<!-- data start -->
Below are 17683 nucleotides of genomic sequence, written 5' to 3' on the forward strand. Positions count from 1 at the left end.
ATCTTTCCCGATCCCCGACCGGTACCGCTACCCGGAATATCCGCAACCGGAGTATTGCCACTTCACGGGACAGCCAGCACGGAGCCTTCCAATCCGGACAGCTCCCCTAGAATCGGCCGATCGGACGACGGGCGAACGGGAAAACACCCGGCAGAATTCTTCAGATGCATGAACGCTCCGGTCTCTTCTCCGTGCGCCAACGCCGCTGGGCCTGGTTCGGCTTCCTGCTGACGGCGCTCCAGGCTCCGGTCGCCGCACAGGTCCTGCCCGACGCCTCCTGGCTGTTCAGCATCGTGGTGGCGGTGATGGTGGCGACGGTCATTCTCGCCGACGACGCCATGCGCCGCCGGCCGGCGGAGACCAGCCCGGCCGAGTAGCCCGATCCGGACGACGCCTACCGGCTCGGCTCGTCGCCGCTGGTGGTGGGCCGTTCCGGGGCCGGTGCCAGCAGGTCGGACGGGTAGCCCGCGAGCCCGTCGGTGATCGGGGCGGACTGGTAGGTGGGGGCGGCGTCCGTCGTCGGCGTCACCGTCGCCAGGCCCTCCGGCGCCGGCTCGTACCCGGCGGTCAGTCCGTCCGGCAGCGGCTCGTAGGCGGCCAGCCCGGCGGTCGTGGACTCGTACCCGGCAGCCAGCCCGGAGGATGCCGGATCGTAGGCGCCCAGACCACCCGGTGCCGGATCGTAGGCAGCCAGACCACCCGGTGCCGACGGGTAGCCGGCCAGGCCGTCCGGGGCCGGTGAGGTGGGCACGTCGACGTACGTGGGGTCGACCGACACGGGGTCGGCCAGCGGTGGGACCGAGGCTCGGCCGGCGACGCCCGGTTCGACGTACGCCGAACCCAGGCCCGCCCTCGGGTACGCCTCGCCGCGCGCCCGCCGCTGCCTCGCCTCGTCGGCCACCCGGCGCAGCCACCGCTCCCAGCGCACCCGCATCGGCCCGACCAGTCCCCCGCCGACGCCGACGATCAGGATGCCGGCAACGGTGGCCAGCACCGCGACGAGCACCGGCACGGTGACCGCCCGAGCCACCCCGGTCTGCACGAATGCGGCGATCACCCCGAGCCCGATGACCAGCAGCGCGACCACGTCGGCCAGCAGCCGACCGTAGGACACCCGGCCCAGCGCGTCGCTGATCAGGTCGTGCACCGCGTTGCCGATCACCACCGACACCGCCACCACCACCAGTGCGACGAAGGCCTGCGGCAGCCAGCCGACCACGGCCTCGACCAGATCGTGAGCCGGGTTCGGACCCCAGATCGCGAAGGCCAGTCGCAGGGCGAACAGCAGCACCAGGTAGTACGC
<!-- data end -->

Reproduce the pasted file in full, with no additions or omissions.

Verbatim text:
Below are 17683 nucleotides of genomic sequence, written 5' to 3' on the forward strand. Positions count from 1 at the left end.
ATCTTTCCCGATCCCCGACCGGTACCGCTACCCGGAATATCCGCAACCGGAGTATTGCCACTTCACGGGACAGCCAGCACGGAGCCTTCCAATCCGGACAGCTCCCCTAGAATCGGCCGATCGGACGACGGGCGAACGGGAAAACACCCGGCAGAATTCTTCAGATGCATGAACGCTCCGGTCTCTTCTCCGTGCGCCAACGCCGCTGGGCCTGGTTCGGCTTCCTGCTGACGGCGCTCCAGGCTCCGGTCGCCGCACAGGTCCTGCCCGACGCCTCCTGGCTGTTCAGCATCGTGGTGGCGGTGATGGTGGCGACGGTCATTCTCGCCGACGACGCCATGCGCCGCCGGCCGGCGGAGACCAGCCCGGCCGAGTAGCCCGATCCGGACGACGCCTACCGGCTCGGCTCGTCGCCGCTGGTGGTGGGCCGTTCCGGGGCCGGTGCCAGCAGGTCGGACGGGTAGCCCGCGAGCCCGTCGGTGATCGGGGCGGACTGGTAGGTGGGGGCGGCGTCCGTCGTCGGCGTCACCGTCGCCAGGCCCTCCGGCGCCGGCTCGTACCCGGCGGTCAGTCCGTCCGGCAGCGGCTCGTAGGCGGCCAGCCCGGCGGTCGTGGACTCGTACCCGGCAGCCAGCCCGGAGGATGCCGGATCGTAGGCGCCCAGACCACCCGGTGCCGGATCGTAGGCAGCCAGACCACCCGGTGCCGACGGGTAGCCGGCCAGGCCGTCCGGGGCCGGTGAGGTGGGCACGTCGACGTACGTGGGGTCGACCGACACGGGGTCGGCCAGCGGTGGGACCGAGGCTCGGCCGGCGACGCCCGGTTCGACGTACGCCGAACCCAGGCCCGCCCTCGGGTACGCCTCGCCGCGCGCCCGCCGCTGCCTCGCCTCGTCGGCCACCCGGCGCAGCCACCGCTCCCAGCGCACCCGCATCGGCCCGACCAGTCCCCCGCCGACGCCGACGATCAGGATGCCGGCAACGGTGGCCAGCACCGCGACGAGCACCGGCACGGTGACCGCCCGAGCCACCCCGGTCTGCACGAATGCGGCGATCACCCCGAGCCCGATGACCAGCAGCGCGACCACGTCGGCCAGCAGCCGACCGTAGGACACCCGGCCCAGCGCGTCGCTGATCAGGTCGTGCACCGCGTTGCCGATCACCACCGACACCGCCACCACCACCAGTGCGACGAAGGCCTGCGGCAGCCAGCCGACCACGGCCTCGACCAGATCGTGAGCCGGGTTCGGACCCCAGATCGCGAAGGCCAGTCGCAGGGCGAACAGCAGCACCAGGTAGTACGC